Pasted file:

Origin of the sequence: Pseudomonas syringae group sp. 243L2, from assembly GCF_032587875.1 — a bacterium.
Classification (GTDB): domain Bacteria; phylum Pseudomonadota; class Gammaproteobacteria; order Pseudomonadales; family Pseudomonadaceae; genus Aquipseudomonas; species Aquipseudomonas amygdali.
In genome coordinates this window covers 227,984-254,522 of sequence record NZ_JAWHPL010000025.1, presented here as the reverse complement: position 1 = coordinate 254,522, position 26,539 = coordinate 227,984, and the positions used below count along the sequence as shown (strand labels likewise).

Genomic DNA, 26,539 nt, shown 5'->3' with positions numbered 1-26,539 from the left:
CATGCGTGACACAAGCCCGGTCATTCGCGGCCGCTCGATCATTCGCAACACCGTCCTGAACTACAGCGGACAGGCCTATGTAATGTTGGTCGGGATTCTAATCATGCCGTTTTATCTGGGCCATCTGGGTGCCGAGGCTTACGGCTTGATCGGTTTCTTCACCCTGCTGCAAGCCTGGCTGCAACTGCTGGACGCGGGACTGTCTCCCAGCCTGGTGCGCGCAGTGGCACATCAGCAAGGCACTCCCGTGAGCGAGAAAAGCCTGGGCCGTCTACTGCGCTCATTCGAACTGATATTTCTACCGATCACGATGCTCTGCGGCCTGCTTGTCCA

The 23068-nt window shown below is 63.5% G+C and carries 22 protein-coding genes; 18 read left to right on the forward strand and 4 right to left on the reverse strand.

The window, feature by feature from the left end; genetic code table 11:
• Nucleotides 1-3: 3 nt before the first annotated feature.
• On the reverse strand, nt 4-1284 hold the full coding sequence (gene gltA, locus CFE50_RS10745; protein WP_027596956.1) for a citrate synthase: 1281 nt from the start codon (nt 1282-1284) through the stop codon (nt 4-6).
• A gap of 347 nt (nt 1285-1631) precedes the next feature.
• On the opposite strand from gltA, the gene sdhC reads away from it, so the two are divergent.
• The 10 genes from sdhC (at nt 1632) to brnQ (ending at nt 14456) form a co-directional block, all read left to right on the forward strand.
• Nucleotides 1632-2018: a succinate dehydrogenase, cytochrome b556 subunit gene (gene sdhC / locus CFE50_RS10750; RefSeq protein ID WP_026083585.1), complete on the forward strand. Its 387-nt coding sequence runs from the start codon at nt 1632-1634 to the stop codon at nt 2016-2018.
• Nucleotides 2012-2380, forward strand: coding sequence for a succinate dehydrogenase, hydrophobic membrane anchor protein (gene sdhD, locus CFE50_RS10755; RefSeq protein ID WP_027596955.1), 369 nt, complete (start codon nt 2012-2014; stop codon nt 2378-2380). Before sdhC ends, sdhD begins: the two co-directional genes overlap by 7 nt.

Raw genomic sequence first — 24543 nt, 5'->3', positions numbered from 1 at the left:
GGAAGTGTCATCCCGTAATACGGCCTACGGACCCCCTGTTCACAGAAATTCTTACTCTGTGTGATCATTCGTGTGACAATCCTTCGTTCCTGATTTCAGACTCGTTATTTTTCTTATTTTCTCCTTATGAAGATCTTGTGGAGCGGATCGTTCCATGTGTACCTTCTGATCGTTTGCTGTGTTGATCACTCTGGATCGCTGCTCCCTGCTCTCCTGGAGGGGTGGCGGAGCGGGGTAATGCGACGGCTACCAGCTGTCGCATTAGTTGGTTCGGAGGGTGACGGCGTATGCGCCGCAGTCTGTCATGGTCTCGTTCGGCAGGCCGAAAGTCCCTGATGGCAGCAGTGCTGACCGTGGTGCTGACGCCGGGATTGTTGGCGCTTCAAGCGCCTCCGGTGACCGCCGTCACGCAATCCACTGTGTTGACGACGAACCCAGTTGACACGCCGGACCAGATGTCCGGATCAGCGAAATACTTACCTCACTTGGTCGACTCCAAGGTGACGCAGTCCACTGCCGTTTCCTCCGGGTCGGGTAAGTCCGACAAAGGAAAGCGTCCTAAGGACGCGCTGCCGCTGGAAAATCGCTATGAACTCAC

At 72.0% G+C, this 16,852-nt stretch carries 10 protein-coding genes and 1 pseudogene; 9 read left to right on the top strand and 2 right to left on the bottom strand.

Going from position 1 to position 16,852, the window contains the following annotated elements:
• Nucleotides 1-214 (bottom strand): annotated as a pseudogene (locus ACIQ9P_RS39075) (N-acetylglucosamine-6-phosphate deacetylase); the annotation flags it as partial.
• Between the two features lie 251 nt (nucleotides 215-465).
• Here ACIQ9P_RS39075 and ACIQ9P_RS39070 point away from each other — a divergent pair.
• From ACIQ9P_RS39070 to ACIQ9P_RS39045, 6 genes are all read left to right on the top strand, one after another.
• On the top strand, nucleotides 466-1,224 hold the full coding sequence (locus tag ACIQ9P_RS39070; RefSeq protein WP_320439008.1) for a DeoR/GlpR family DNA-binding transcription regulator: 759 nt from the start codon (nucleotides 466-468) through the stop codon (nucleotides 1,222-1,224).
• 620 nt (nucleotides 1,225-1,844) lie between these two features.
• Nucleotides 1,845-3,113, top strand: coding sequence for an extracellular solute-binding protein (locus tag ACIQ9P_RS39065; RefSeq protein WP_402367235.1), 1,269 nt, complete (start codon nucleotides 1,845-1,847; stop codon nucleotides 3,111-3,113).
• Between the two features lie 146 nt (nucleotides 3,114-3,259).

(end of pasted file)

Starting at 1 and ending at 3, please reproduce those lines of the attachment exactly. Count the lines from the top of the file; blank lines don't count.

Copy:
Origin of the sequence: Pseudomonas syringae group sp. 243L2, from assembly GCF_032587875.1 — a bacterium.
Classification (GTDB): domain Bacteria; phylum Pseudomonadota; class Gammaproteobacteria; order Pseudomonadales; family Pseudomonadaceae; genus Aquipseudomonas; species Aquipseudomonas amygdali.
In genome coordinates this window covers 227,984-254,522 of sequence record NZ_JAWHPL010000025.1, presented here as the reverse complement: position 1 = coordinate 254,522, position 26,539 = coordinate 227,984, and the positions used below count along the sequence as shown (strand labels likewise).